Useful design adapted to the needs
Another important touchstone for “slow architecture” is the function of the house and its rooms. The professional must always consider who is going to occupy the house, how they are going to live and how they are going to carry out their activities. The design must be adapted to these questions and must facilitate movement and displacement.
Our home is a refuge and must have everything necessary for its inhabitants to be happy. And that starts with a home that adapts and prioritises that over form.
Local and sustainable materials
We have already mentioned the importance of respect for the environment in the philosophy of “slow architecture”. Well, when designing a building, it is important to use sustainable materials. We are talking about stone, wood or brick, for example. Fibres such as hemp, flax or bamboo can also be used.
Paints and varnishes should always be environmentally friendly and water-based. Products whose composition is based on chemicals and artificial additives are ruled out.
These materials seek integration with the landscape, zero aggression to nature and prolonged durability. Slow architecture” designs long-lived structures that will last 50 or 100 years and also incorporates existing buildings into the project.
The aim is to imagine how the building ages with its surroundings and perfectly withstands the passage of time.
Local and proximity architecture
When constructing the building, slow architecture always pays attention to local constructions. In this way, it integrates the house into the local community. In addition, local materials are used and professionals from the region are employed.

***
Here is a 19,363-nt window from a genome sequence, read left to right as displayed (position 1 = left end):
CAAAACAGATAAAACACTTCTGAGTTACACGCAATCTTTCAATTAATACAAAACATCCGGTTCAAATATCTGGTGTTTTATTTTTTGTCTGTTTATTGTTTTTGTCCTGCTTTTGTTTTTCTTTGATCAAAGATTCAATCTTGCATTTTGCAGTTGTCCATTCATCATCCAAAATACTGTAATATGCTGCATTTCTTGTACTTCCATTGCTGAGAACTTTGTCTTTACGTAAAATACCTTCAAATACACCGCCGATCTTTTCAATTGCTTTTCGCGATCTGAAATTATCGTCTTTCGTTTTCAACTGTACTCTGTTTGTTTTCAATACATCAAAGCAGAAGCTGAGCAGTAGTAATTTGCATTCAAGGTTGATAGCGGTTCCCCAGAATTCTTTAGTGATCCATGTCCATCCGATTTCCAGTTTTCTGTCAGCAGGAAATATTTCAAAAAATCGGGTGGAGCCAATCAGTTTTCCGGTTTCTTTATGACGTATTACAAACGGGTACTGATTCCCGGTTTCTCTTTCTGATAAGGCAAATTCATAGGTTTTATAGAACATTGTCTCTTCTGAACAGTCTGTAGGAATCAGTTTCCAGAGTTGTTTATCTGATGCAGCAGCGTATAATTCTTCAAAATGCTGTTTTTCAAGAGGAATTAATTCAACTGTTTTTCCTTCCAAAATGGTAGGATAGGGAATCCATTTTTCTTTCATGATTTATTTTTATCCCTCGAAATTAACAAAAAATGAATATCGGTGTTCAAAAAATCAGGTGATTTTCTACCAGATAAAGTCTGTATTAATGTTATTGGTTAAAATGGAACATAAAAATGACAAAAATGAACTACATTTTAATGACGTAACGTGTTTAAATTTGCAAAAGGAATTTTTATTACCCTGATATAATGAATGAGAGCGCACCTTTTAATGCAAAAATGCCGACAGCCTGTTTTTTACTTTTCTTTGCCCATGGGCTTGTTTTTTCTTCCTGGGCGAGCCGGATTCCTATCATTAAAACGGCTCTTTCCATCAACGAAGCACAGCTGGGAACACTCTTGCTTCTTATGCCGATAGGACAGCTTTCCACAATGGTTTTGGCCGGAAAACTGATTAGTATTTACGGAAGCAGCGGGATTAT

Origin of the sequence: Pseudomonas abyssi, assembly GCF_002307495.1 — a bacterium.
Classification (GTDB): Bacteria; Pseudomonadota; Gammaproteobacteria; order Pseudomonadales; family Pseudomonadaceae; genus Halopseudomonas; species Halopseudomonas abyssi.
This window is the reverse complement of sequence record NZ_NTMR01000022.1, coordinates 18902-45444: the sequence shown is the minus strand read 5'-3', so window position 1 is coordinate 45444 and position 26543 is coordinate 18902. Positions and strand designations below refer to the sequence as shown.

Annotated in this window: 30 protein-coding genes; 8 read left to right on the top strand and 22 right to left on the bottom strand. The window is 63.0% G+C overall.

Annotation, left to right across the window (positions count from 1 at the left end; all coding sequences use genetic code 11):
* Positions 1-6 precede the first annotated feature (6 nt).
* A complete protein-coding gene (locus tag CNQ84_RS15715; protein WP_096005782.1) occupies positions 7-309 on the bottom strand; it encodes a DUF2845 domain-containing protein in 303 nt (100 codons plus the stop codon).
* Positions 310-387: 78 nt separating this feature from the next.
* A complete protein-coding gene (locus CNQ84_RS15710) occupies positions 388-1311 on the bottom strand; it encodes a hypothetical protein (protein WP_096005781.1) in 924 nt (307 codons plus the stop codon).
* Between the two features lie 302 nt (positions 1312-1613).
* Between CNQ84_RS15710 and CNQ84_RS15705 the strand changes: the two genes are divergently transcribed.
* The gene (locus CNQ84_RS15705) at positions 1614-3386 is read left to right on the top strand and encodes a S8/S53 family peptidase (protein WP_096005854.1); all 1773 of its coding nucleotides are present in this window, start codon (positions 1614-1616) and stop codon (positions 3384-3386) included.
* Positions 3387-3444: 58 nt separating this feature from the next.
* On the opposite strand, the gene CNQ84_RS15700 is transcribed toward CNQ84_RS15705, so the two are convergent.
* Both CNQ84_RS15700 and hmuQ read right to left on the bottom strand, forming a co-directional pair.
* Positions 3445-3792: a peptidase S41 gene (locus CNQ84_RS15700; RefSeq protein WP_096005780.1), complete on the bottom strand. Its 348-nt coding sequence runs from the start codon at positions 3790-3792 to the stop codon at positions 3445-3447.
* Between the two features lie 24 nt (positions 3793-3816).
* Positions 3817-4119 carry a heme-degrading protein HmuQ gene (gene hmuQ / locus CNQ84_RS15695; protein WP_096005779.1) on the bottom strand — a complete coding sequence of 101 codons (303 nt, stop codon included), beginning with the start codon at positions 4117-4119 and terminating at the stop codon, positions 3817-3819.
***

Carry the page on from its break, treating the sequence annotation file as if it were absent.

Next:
The value of craftsmanship is always emphasised and the culture of the place and its community is promoted. All of this is done with respect for the environment and with a minimal carbon footprint.
Slow architecture also includes the latest technologies. However, the focus is always on sustainable options. In the field of energy, renewable energies are the trump card.
For this reason, solar panels are often installed to harness the sun’s energy for heating and water installations. Wind energy and geothermal energy are also used.
The aim is to reduce the impact of human life on the environment because buildings are responsible for 38% of global CO2 emissions.
Harmony and priorities
Taking advantage of environmental conditions is one of the premises of “slow architecture”. The amount of natural light, the incidence of the sun, gusts of wind and the different seasonal temperatures are always valued.
Integrating the building into the environment is basic. Humans should not be the centre around which everything revolves. Good harmony of the building with nature and a friendly layout for the inhabitants is essential.
Concepts such as quality, sustainability, durability, authenticity, regionality and economic rationality are pillars of “slow architecture”.
Slow architecture is wellbeing and quality of life.
All these ideas are basic when developing a building project with “slow architecture” as a working method. More and more architecture studios are adopting this sustainable philosophy.
At Molins Design we have a working method that prioritises customer satisfaction and seeks to integrate buildings into the landscape. We are firmly committed to respecting nature and enjoy creating sustainable, welcoming homes that invite slow living.
09 August 2023